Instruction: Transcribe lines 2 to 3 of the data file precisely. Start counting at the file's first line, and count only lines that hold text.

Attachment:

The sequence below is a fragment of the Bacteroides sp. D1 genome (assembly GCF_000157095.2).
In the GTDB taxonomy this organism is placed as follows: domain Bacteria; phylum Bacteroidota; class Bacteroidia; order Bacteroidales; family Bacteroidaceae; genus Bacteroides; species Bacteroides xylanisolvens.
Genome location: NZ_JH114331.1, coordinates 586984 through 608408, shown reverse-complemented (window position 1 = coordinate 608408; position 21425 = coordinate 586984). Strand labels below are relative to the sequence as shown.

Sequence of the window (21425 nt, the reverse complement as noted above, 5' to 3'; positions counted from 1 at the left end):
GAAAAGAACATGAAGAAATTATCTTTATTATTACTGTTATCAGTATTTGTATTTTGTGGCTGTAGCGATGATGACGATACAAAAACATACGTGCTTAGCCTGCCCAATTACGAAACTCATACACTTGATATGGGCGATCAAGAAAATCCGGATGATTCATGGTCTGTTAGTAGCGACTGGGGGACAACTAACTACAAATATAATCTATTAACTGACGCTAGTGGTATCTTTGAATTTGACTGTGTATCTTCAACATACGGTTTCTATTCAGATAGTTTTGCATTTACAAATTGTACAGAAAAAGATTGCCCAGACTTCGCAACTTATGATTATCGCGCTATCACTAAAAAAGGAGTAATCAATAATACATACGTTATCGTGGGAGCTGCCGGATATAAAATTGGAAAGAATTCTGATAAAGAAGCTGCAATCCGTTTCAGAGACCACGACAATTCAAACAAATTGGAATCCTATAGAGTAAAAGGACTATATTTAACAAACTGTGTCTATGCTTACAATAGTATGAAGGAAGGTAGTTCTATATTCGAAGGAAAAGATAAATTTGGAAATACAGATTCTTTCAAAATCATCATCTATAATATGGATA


In the GTDB taxonomy this organism is placed as follows: domain Bacteria; phylum Bacteroidota; class Bacteroidia; order Bacteroidales; family Bacteroidaceae; genus Bacteroides; species Bacteroides xylanisolvens.
Genome location: NZ_JH114331.1, coordinates 586984 through 608408, shown reverse-complemented (window position 1 = coordinate 608408; position 21425 = coordinate 586984). Strand labels below are relative to the sequence as shown.